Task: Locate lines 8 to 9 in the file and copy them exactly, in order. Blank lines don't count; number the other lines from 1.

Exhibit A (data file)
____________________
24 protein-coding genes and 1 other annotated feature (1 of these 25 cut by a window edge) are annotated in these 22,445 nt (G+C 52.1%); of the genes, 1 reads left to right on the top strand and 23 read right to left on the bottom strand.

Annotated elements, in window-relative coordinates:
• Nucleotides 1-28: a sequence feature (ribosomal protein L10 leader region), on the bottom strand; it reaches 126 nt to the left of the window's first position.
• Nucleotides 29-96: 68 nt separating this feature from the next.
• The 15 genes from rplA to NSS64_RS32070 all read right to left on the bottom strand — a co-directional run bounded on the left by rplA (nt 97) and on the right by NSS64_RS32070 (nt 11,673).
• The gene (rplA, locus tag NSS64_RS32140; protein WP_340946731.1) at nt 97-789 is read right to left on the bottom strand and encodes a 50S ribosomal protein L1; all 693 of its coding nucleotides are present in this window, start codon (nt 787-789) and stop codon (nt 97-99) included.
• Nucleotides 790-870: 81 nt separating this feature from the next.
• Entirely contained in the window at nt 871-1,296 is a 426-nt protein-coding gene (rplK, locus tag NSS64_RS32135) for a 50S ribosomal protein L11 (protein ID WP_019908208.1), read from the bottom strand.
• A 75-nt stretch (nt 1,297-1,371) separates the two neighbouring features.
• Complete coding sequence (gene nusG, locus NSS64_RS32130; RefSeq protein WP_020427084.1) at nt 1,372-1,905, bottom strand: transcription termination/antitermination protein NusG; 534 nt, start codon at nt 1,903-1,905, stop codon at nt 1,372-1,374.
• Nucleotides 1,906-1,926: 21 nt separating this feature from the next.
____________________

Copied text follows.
• Entirely contained in the window at nt 871-1,296 is a 426-nt protein-coding gene (rplK, locus tag NSS64_RS32135) for a 50S ribosomal protein L11 (protein ID WP_019908208.1), read from the bottom strand.
• A 75-nt stretch (nt 1,297-1,371) separates the two neighbouring features.